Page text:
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Deal Guru
Jan 7, 2002
11142 posts
3769 upvotes
Waterloo, ON
Hindenburg1 wrote:
Jan 9th, 2018 8:37 am
I don't understand why tip levels have been rising so much then.
Clever marketing (shaming) by restaurateurs to shift responsibility for paying their staff from them to the general public.

At one time a reasonable tip was just 10%, usually paid in cash, and went entirely to the server. They gradually increased the "standard" tip to 12%, 15%, 18%, 20%, etc. on the pretext of using the revenue to split tips among all their staff. They also started adding mandatory tips of as much as 20% for groups, then hoped ignorant people would tip on top of that.

Restaurant critics and others dependent on the industry fed into this by also shaming those who left less than 15% (and now even 20%) in tips.

Tipping also got inflated by technology where credit card terminals now offer 15%, 20% or 25% tips, usually on the tax-included amount.

Now with the increase in minimum wage, menu prices will go up so the public pays more for the meal, then even more in tips since the percentage is based on the price of the food/drink. So if menu prices go up by 10% and you continue to tip 20%, you'll be paying an effective tip of 22% on the pre wage increase cost of the meal.

And on and on and on it goes...
veni, vidi, Visa
Deal Addict
Feb 7, 2017
2764 posts
1372 upvotes
Hindenburg1 wrote:
Jan 9th, 2018 8:37 am
Ok, that must be the US then. I must have got it confused. I don't understand why tip levels have been rising so much then.
Ya Canada is not perfect, but a lot better than the USA in this regard
Our country is trying to move towards a Living Wage (vs Minimum Wage per se)
The idea is endorsed by our Federal Government to raise people here above poverty
The recommended Living Wage is $ 15 per hour by 2020
About 10% of Canadians live below the Poverty Line
Most of them women & children
They are the working poor who make Minimum Wage or less
Have few to no benefits, and very little job security

In the USA they are pushing a 15% Poverty Rate
And there are still some US States (Deep South) Where there IS NO MINIMUM WAGE
Employers can pay whatever they want
Some servers there make $ 2 or $ 3 an hour
The US Federal Govt (Obama) brought in a FEDERAL Law to amend this
With a Federal Minimum Wage Guarantee (around $ 7)

But just like here in Canada, the minimum wage is not set Federally (there State / here Province or Territory)
So the offending US States just ignored the Bill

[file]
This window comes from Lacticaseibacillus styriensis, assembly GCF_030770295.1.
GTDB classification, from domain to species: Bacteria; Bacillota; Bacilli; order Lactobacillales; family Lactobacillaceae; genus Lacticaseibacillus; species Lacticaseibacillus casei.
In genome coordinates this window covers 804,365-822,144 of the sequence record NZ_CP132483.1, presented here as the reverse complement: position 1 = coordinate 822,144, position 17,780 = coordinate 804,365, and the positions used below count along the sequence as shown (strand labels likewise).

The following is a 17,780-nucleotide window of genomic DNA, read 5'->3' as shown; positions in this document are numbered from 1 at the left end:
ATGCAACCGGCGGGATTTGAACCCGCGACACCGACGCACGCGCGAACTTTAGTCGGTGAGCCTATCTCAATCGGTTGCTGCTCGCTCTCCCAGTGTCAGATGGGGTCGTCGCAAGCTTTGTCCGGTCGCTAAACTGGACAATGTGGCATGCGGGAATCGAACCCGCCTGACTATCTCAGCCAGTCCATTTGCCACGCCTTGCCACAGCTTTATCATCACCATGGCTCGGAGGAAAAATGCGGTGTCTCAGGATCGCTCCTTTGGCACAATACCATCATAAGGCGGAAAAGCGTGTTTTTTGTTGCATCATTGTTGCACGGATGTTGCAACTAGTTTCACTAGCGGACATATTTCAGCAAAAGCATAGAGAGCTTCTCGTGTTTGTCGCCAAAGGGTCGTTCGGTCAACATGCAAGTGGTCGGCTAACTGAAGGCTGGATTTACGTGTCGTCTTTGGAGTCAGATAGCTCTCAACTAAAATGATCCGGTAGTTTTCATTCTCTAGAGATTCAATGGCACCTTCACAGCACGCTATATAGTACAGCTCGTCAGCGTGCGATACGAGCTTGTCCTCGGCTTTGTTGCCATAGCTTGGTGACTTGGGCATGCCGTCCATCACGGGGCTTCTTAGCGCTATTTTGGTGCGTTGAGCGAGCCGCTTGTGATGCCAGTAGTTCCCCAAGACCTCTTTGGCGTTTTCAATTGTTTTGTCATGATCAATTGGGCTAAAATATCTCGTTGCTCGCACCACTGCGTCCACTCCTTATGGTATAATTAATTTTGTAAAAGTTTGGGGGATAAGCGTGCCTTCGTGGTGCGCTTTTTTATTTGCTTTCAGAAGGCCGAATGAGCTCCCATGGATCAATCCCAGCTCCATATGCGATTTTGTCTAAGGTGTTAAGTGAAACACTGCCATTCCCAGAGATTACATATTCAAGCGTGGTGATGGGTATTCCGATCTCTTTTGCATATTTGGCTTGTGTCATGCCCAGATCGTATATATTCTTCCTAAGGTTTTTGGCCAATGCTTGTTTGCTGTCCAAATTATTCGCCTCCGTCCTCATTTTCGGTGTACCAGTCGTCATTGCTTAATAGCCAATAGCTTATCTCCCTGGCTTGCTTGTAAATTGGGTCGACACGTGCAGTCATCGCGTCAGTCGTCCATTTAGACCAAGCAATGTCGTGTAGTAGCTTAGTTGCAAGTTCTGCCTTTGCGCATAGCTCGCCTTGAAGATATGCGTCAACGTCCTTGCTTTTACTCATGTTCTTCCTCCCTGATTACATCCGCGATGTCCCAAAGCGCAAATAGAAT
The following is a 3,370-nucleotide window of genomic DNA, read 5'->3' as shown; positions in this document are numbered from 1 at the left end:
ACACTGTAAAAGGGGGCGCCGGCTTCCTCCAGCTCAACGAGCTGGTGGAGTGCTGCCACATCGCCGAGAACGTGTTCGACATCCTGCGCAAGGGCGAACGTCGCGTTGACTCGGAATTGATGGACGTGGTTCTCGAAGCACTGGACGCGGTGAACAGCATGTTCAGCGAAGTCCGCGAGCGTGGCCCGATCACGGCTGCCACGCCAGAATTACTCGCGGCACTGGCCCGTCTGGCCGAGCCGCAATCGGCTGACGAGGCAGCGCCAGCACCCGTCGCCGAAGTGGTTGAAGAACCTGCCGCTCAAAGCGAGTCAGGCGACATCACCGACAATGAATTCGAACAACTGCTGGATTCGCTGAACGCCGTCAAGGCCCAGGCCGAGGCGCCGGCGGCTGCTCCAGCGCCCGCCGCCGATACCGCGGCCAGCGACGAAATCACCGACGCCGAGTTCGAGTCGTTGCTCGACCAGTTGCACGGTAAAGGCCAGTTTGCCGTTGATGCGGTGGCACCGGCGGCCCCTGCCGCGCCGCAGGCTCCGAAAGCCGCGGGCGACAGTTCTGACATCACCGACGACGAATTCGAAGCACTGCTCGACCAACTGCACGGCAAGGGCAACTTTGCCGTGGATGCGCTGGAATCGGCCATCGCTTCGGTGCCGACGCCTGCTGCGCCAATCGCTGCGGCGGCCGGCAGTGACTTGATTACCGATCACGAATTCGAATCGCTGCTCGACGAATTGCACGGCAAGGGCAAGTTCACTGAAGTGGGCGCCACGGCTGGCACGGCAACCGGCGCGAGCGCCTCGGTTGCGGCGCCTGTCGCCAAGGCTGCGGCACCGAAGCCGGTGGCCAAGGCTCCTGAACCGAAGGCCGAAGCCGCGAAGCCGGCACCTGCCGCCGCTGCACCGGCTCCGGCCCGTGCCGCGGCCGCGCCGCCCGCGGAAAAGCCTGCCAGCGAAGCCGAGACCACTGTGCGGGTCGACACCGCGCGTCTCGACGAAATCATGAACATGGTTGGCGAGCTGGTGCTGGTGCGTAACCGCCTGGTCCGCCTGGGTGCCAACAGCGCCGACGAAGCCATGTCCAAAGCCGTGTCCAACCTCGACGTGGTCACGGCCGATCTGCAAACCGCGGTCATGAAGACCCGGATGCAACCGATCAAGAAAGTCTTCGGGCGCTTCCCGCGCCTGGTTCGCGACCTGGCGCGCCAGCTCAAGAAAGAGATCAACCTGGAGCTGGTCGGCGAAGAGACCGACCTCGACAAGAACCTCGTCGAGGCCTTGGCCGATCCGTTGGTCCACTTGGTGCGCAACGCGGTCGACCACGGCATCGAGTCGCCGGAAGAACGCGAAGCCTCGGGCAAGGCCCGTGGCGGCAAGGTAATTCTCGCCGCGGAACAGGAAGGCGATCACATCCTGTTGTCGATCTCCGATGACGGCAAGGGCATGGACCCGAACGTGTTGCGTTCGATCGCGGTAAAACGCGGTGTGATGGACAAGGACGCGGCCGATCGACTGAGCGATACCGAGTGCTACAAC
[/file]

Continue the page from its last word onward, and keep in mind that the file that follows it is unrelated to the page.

They are... Alabama - Louisiana - Mississippi - South Carolina - and Tennessee
Member
Mar 17, 2016
417 posts
305 upvotes
bylo wrote:
Jan 9th, 2018 8:48 am
Clever marketing (shaming) by restaurateurs to shift responsibility for paying their staff from them to the general public.

At one time a reasonable tip was just 10%, usually paid in cash, and went entirely to the server. They gradually increased the "standard" tip to 12%, 15%, 18%, 20%, etc. on the pretext of using the revenue to split tips among all their staff. They also started adding mandatory tips of as much as 20% for groups, then hoped ignorant people would tip on top of that.

Restaurant critics and others dependent on the industry fed into this by also shaming those who left less than 15% (and now even 20%) in tips.

Tipping also got inflated by technology where credit card terminals now offer 15%, 20% or 25% tips, usually on the tax-included amount.

Now with the increase in minimum wage, menu prices will go up so the public pays more for the meal, then even more in tips since the percentage is based on the price of the food/drink. So if menu prices go up by 10% and you continue to tip 20%, you'll be paying an effective tip of 22% on the pre wage increase cost of the meal.

And on and on and on it goes...
Yep, it's seriously getting out of hand. There are tip prompts everywhere these days - take out spots, fast food, oil change etc. That and staying healthy are two biggest reasons I've started to eat out much much less.

I do have a five person anniversary event coming up next week at a steakhouse. I'm paying for all 5 and seeing 13% tax + 15-20% tip slapped on top won't be fun at all.
Member
Nov 2, 2015
213 posts
41 upvotes
Markham
tk1000 wrote:
Jan 8th, 2018 9:26 am
Waiters are paid the general minimum wage ($14 per hour)
Liquor servers wage increased from $10.10 per hour to $12.20 per hour.

Read https://www.ontario.ca/page/minimum-wage-increase
Do I still ever need to pay tip if they are earning $14/hour now?

it is kinda unfair if they earn $14 and tip is still needed. I don't see why
Deal Guru
Jan 7, 2002
11142 posts
3769 upvotes
Waterloo, ON
a16107 wrote:
Jan 9th, 2018 12:07 pm
Do I still ever need to pay tip if they are earning $14/hour now?

it is kinda unfair if they earn $14 and tip is still needed. I don't see why
To be clear, I don't like tipping and think it should be abolished.

That said, the solution isn't to take it out on the servers. If we stopped tipping them, then even with the increase in minimum wage, their net pay would be no higher than it was before--maybe lower. That's not progress nor is it fair for the reasons PointsHubby made upthread.

So unfortunately, since tipping is what it is in North America, I'll continue to tip as I have before. And I'll continue to make my objections known to restaurant managers, politicians and anyone else who will listen.
veni, vidi, Visa
Member
Nov 2, 2015
213 posts
41 upvotes
Markham
bylo wrote:
Jan 9th, 2018 12:37 pm
To be clear, I don't like tipping and think it should be abolished.

That said, the solution isn't to take it out on the servers. If we stopped tipping them, then even with the increase in minimum wage, their net pay would be no higher than it was before--maybe lower. That's not progress nor is it fair for the reasons PointsHubby made upthread.